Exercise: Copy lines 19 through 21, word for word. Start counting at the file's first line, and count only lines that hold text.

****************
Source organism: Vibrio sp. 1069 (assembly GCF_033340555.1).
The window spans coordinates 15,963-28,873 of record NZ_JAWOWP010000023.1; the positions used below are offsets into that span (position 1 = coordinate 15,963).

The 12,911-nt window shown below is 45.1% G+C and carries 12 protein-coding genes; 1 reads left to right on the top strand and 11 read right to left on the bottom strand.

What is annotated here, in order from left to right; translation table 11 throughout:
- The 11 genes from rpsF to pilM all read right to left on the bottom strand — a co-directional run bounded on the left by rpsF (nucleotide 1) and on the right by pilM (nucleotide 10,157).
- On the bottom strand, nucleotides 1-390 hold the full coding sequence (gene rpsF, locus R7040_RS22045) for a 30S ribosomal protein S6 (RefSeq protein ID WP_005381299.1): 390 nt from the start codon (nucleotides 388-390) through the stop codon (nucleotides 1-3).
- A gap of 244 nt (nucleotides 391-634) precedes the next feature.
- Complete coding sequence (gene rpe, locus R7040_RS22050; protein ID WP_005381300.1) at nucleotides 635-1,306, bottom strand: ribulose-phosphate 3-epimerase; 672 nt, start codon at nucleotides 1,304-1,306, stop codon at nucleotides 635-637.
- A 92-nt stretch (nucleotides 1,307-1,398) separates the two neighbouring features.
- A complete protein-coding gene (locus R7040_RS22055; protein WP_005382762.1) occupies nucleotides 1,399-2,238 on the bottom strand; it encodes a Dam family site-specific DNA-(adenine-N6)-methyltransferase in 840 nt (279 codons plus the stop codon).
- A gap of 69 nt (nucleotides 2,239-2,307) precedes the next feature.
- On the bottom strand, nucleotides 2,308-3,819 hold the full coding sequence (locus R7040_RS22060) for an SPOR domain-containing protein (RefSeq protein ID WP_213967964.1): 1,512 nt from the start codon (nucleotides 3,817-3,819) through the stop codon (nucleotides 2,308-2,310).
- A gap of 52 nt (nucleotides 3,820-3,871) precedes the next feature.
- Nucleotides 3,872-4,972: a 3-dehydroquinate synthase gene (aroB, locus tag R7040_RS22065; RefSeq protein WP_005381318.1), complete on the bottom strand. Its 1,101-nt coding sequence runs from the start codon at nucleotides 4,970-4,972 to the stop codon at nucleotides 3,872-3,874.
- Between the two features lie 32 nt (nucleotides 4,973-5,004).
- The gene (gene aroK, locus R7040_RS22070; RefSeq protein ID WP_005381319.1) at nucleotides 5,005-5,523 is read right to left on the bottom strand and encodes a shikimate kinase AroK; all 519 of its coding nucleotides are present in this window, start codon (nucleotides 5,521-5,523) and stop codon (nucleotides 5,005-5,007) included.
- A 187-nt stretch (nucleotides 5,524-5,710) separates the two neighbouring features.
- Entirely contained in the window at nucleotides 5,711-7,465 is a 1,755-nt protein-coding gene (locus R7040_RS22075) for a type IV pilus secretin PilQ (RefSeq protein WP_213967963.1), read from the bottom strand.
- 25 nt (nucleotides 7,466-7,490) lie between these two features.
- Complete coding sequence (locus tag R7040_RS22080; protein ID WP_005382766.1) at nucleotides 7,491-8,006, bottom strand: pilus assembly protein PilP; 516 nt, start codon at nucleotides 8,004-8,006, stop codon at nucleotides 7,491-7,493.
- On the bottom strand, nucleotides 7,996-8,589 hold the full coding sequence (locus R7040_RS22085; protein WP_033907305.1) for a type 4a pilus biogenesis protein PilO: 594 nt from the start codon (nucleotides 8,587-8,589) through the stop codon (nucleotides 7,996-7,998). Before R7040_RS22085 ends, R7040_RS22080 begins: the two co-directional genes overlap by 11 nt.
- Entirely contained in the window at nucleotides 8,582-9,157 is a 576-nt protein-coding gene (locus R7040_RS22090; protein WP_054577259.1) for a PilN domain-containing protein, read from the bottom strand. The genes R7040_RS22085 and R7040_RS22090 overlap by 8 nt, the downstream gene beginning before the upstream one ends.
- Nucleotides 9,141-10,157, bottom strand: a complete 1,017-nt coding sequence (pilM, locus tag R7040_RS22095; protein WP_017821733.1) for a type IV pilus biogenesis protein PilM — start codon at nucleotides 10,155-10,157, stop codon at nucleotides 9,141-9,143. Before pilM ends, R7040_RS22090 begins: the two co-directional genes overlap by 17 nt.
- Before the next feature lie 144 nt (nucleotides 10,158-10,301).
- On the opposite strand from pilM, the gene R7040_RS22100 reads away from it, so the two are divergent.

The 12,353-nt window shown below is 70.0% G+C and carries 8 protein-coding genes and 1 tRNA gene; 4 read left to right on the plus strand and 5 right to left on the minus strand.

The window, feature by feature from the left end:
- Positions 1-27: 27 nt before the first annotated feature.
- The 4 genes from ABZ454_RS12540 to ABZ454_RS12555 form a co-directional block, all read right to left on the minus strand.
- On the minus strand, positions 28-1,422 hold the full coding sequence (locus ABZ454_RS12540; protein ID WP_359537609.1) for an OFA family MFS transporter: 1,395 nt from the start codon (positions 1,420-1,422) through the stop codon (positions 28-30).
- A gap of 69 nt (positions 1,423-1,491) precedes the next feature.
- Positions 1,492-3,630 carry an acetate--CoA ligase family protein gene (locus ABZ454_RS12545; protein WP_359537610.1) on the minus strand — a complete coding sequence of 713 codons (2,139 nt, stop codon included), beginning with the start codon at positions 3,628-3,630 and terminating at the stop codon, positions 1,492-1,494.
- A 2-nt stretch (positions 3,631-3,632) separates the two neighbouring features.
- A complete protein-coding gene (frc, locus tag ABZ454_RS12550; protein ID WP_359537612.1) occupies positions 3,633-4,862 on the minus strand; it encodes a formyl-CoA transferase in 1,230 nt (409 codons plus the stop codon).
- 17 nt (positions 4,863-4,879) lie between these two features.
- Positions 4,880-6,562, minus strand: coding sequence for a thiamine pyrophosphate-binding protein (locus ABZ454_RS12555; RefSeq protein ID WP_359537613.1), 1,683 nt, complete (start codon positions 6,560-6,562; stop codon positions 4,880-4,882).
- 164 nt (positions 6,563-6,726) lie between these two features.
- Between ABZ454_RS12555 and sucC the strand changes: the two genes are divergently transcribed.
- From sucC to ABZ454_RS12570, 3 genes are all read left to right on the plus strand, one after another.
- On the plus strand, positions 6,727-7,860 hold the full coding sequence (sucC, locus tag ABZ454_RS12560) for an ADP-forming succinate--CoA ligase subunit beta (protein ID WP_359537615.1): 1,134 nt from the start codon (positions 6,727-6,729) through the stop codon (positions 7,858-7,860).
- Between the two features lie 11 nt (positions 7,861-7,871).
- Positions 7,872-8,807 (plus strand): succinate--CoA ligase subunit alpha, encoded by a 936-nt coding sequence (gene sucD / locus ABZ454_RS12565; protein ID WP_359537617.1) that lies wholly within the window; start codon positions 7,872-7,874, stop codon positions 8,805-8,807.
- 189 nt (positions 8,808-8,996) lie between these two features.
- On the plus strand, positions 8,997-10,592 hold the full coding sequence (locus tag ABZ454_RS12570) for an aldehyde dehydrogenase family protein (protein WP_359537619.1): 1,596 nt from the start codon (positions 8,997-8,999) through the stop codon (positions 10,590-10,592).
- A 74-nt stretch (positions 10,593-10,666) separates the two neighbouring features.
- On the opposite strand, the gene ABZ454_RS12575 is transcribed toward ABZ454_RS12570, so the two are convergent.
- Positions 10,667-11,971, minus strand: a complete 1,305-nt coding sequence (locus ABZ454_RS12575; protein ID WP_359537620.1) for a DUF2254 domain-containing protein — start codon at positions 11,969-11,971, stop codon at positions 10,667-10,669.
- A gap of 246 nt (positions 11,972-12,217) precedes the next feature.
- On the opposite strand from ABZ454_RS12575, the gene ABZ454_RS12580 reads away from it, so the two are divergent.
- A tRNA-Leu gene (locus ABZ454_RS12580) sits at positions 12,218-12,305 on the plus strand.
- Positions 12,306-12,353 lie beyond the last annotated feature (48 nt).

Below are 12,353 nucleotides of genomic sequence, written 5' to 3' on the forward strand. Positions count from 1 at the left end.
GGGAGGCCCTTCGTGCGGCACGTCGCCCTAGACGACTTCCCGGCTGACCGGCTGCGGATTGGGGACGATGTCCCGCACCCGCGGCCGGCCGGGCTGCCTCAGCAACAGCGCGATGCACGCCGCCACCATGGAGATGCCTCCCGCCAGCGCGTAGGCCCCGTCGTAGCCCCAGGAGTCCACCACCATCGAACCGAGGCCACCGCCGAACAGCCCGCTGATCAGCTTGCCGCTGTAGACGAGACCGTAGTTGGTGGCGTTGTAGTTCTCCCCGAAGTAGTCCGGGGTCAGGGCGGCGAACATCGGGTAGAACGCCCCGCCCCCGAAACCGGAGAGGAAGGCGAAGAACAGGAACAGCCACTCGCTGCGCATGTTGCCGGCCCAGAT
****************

- 25 nt (nucleotides 7,466-7,490) lie between these two features.
- Complete coding sequence (locus tag R7040_RS22080; protein ID WP_005382766.1) at nucleotides 7,491-8,006, bottom strand: pilus assembly protein PilP; 516 nt, start codon at nucleotides 8,004-8,006, stop codon at nucleotides 7,491-7,493.
- On the bottom strand, nucleotides 7,996-8,589 hold the full coding sequence (locus R7040_RS22085; protein WP_033907305.1) for a type 4a pilus biogenesis protein PilO: 594 nt from the start codon (nucleotides 8,587-8,589) through the stop codon (nucleotides 7,996-7,998). Before R7040_RS22085 ends, R7040_RS22080 begins: the two co-directional genes overlap by 11 nt.